Researchers were surprised to find cells in the adult human pancreas responsible for the creation of beta cells that produce insulin. They hope the discovery will lead to new treatments for diabetes. Photo by Piotr Adamowicz/Shutterstock
TAMPA, Fla., Sept. 23 (UPI) -- Researchers have found cells that express neurogenin 3, or NGN3 -- which drives development of the beta cells that make and secrete insulin -- are present in the adult pancreas, opening the possibility of harnessing the gene will need to new diabetes treatments.
In type 1 diabetes, beta cells are destroyed by the immune system requiring patients to inject insulin to control blood glucose. In patients with type 2 diabetes, the body produces insulin but it is not used properly, also requiring insulin be injected into the body.
NGN3-expressing cells, while vital to the development of the endocrine pancreas, were found by researchers in the exocrine pancreas -- the part of the pancreas that produces digestive enzymes -- in pancreatic biopsies of living adult humans, as well as in biopsies of donated organs.
"NGN3 expression in the adult pancreas was unexpected, because it cannot be detected in the adult rodent pancreas -- only during fetal development," said Dr. Michael Shamblott, the chair of pediatrics in the Children's Research Institute at the University of South Florida, in a press release.
NGN3-expressing cells closely match human endocrine progenitor cells, which can develop into cells in the pancreas called islets. These cells can be coaxed to resemble the beta cells that produce and secrete insulin to control blood glucose levels.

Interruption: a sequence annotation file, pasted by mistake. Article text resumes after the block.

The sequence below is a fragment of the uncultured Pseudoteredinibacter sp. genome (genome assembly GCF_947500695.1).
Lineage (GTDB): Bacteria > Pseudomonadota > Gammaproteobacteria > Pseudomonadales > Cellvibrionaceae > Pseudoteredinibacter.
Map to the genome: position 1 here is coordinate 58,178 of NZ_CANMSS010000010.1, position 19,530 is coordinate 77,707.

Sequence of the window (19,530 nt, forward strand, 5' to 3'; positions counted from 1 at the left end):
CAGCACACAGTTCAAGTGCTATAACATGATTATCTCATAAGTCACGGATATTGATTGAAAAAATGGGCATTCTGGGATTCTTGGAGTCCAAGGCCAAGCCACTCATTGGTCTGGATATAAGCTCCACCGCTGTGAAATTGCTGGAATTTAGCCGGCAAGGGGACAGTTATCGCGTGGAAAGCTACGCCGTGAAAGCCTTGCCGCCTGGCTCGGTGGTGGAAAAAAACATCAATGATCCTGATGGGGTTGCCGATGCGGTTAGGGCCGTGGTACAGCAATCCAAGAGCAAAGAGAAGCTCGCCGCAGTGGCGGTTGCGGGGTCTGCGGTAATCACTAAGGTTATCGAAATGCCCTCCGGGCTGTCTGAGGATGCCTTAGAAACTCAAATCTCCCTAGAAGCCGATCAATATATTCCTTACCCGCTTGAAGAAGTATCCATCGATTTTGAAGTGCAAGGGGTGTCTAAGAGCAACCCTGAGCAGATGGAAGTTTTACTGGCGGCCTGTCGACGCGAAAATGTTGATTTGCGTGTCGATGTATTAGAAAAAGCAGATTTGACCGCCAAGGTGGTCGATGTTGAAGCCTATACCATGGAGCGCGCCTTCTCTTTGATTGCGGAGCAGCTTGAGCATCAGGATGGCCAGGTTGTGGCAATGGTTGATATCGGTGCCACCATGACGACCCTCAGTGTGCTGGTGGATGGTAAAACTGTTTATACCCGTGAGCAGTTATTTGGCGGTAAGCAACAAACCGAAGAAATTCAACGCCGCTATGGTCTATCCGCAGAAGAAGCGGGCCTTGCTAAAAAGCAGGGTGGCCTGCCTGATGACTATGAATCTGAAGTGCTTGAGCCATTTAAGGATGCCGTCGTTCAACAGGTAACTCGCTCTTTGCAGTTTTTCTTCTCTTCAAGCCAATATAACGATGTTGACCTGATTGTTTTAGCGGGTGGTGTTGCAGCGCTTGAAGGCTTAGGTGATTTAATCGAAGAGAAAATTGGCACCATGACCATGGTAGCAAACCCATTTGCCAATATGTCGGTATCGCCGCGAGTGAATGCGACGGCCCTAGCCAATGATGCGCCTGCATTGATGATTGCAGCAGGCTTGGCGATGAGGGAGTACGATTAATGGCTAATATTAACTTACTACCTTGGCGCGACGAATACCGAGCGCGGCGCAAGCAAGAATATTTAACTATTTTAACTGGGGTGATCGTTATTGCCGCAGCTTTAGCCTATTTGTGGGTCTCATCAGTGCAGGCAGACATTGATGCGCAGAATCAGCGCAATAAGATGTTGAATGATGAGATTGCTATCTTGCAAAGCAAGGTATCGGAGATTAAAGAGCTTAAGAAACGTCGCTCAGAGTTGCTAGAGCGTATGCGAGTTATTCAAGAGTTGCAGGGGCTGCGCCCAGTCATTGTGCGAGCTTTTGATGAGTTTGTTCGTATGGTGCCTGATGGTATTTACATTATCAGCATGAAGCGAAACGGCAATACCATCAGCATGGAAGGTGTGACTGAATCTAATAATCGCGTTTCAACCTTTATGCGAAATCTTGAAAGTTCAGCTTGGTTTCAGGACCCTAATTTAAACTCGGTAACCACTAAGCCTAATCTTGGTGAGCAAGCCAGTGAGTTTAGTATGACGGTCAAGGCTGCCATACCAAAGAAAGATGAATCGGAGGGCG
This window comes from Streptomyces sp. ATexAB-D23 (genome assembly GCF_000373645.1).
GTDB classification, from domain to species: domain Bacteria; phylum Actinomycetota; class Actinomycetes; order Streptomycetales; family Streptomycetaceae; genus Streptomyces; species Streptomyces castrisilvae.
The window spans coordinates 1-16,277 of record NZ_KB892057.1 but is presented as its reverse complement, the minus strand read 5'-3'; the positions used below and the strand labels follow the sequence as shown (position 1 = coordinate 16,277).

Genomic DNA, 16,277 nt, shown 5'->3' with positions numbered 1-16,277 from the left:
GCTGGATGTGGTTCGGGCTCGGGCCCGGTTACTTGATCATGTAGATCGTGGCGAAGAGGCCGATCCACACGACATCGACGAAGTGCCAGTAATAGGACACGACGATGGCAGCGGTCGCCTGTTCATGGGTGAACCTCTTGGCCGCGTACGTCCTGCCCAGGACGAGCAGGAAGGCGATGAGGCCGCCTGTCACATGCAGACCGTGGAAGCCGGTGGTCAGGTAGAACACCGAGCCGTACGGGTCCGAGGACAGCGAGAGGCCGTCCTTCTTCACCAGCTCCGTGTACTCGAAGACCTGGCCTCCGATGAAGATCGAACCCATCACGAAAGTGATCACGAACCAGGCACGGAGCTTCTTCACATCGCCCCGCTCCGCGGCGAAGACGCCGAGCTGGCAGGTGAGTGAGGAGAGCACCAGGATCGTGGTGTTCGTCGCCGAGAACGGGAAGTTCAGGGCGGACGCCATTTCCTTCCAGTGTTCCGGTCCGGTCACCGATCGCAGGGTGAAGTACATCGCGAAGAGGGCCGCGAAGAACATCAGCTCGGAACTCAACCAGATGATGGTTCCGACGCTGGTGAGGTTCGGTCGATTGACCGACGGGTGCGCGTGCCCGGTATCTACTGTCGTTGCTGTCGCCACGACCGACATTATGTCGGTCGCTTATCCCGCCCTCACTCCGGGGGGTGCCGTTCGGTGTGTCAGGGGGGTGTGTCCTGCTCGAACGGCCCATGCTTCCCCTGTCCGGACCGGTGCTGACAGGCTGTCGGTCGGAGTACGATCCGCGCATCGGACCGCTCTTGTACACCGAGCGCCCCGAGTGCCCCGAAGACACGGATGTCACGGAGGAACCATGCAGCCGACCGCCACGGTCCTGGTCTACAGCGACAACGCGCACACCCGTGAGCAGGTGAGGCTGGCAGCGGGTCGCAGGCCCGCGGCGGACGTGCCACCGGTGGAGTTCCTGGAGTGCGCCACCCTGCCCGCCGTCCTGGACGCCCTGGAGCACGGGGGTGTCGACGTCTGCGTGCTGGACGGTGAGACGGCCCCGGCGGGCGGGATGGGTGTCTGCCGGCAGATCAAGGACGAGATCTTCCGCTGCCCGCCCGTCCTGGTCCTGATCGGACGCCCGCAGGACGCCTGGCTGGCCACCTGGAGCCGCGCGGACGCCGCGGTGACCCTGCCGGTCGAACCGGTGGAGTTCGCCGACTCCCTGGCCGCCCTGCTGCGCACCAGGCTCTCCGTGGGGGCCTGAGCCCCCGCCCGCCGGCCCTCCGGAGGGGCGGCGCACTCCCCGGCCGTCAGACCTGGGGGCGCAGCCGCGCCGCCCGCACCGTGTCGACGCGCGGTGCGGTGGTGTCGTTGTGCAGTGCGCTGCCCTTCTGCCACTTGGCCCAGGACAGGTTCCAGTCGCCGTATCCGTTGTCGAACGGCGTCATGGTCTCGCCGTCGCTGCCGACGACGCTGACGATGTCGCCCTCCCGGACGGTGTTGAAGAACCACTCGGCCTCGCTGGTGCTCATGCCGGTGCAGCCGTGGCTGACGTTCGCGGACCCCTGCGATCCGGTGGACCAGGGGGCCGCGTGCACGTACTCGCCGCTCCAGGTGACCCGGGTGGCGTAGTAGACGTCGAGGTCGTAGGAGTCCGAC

In the lab, researchers found the cells could be coaxed into resembling the beta cells that produce insulin.
While previous studies have shown that islet transplants can be successful, including a recently-launched trial that resulted in one woman no longer needing insulin therapy, the surgeries have proven to be difficult. Part of this is because of the need for large numbers of the cells to be produced by donors and immunosuppressive drugs often being required because of mismatched tissues from donors to patients.
"Now that we know these NGN3 cells are a normal part of adult human pancreas biology, we can learn to increase them and to coax them towards becoming differentiated pancreatic endocrine cells by using specific drugs," Shamblott said. "Our goal is to regenerate functional beta cells that can cure diabetes."
The researchers said they have discovered pathways that regulate the gene in the adult pancreas, which Shamblott said could be the targets for future drug treatments to motivate the growth of new beta cells in patients.
The study is published in PLOS ONE.